California: Marketplace Proposes to Exclude Poor Performing Hospitals

Covered California, the State-based Marketplace, has proposed excluding hospitals from its qualified health plan (QHP) issuers' networks if an issuer identifies it as performing poorly or having excessively high costs. The first-of-its-kind proposal is intended to improve cost-effectiveness and the quality of care provided in the State's hospitals. Issuers would begin identifying "outliers" in 2018 and the State would begin cutting those hospitals from networks by 2019. The Covered California board will vote on the proposal next month.

Kentucky: CMS Targets June for Decision on Transition to HealthCare.gov

CMS has notified Kentucky that it will decide by June 1 whether the State will be allowed to use HealthCare.gov for 2017 Marketplace enrollment. As captured by Rachana Pradhan of POLITICO Pro, until CMS makes a final decision, Kentucky must prepare to implement a contingency plan to assure residents can enroll in coverage without disruption when open enrollment begins on November 1. CMS's announcement is in response to Governor Matt Bevin's (R) plans to dismantle kynect, Kentucky's State-based Marketplace, and transition to HealthCare.gov by the end of the year.

Minnesota: House Bill Would Allow BHP as Option on State-Based Marketplace

Legislators in the House have introduced a bill to allow MinnesotaCare, the State-run basic health program for low-income individuals, to be sold on MNSure, the State-based Marketplace, as a "public option" for those with incomes above 200% of FPL (the program's current income limits). Enrollees with incomes up to 400% of FPL would be eligible to receive tax credits towards plan costs. Under the proposal, the State would calculate statewide premiums, which the bill's authors hope would provide more affordable pricing and benefits, particularly in rural areas. The authors also note that adding a State-run plan to MNSure could encourage private insurers to improve benefit packages or lower premiums.If the bill passes, the State Department of Human Services would be required to request a Section 1332 State Innovation Waiver from the federal government for authority to implement the proposal.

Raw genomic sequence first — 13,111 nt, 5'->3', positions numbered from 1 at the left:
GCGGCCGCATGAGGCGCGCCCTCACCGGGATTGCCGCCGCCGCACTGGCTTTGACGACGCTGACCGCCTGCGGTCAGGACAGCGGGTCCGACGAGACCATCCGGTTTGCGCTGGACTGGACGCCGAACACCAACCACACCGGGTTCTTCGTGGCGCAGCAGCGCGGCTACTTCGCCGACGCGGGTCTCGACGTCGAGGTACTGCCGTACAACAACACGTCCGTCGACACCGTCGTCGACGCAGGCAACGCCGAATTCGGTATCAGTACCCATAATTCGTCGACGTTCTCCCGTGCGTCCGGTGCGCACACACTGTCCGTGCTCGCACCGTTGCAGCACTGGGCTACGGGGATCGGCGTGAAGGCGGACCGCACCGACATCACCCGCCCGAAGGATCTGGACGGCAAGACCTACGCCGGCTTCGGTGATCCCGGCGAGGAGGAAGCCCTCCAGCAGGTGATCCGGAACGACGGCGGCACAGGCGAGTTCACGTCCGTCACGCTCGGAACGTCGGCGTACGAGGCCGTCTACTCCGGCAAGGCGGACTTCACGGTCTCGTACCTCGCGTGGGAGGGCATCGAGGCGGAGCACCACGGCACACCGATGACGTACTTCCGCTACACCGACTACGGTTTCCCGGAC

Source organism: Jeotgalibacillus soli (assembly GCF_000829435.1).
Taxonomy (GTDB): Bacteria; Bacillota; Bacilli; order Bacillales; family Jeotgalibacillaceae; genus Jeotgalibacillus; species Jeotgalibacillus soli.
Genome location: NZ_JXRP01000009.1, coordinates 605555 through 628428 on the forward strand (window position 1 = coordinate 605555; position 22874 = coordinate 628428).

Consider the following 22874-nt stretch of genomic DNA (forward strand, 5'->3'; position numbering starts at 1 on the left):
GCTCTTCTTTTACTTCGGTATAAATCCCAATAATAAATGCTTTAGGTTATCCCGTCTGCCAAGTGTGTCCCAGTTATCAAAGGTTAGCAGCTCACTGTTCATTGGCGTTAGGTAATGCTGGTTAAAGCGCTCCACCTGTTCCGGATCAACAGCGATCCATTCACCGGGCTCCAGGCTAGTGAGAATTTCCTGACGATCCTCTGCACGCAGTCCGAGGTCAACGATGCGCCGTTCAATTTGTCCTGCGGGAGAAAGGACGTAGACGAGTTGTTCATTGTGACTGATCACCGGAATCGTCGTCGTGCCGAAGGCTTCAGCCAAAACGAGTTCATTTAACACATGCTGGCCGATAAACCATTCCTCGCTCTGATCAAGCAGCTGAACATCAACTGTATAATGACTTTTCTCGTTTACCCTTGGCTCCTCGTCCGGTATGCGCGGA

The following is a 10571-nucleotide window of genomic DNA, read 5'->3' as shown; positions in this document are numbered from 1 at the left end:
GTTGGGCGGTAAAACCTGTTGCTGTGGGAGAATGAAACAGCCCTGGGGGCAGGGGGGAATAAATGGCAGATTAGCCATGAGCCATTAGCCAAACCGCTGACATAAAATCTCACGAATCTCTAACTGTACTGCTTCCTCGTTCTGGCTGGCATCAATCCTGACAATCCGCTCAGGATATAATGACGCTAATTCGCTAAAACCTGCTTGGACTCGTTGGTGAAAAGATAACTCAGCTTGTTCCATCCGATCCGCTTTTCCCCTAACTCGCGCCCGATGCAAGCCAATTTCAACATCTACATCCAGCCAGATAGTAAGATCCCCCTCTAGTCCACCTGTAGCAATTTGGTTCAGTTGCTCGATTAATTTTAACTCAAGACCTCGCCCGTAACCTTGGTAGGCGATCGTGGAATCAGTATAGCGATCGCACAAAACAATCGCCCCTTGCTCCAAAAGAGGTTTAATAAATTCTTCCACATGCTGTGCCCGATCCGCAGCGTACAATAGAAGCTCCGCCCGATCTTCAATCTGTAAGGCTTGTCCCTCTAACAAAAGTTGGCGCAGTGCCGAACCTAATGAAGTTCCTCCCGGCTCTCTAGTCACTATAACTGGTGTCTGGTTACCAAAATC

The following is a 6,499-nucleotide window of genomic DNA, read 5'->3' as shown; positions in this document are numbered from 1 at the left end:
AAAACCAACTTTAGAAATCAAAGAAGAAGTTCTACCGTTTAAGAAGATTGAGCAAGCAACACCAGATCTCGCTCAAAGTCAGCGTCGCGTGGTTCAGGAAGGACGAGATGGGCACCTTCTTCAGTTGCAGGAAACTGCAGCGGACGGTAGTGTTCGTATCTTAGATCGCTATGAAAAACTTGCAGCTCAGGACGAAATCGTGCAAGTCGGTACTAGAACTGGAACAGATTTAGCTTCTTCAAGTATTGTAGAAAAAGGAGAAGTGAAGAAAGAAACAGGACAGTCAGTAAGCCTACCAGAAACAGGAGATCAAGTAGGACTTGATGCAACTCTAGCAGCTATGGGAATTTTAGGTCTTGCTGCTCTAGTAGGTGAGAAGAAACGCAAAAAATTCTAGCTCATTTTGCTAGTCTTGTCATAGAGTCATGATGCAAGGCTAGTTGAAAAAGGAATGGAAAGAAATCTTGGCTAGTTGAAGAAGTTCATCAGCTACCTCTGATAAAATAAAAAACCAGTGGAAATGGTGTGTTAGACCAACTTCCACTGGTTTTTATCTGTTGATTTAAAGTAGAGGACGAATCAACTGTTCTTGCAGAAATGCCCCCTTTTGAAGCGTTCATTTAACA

GAO Finds Security Vulnerabilities on HealthCare.gov

The Government Accountability Office (GAO) reviewed security issues related to the HealthCare.gov data services hub and CMS oversight of State-based Marketplaces (SBMs) and found that there were 316 security related incidents between October 2013 and March 2015, though no systems or sensitive data, including personally identifiable information, were compromised. GAO also found "weaknesses in technical control" of the data services hub including insufficiently restricted administrator privileges, inconsistent application of security patches, and insecure configuration of an administrative network. In its review of SBMs, GAO found "significant weaknesses" in the controls of the three SBMs selected for review, including insufficient firewalls and encryption. GAO recommended that CMS define procedures for overseeing the security of SBMs and require continuous monitoring of SBMs' security controls. HHS concurred with the recommendations.

CMS Delays Online Marketplace Eligibility Appeals for an Additional Year

Marketplaces will be allowed to continue processing eligibility appeals using a paper-based process through December 31, 2016, according to guidance released by CMS. The year-long extension, the third CMS has provided since the August 2013 final rule, offers Marketplaces additional time to become fully compliant with regulations for internet-based appeal requests while maintaining appellants' due process rights through the paper-based process. State Medicaid and CHIP agencies will not be required to electronically transfer records and HealthCare.gov will also continue to utilize the paper-based eligibility appeals process through the end of the year. The guidance applies to individual market eligibility appeals, employer appeals, and SHOP employer and employee appeals.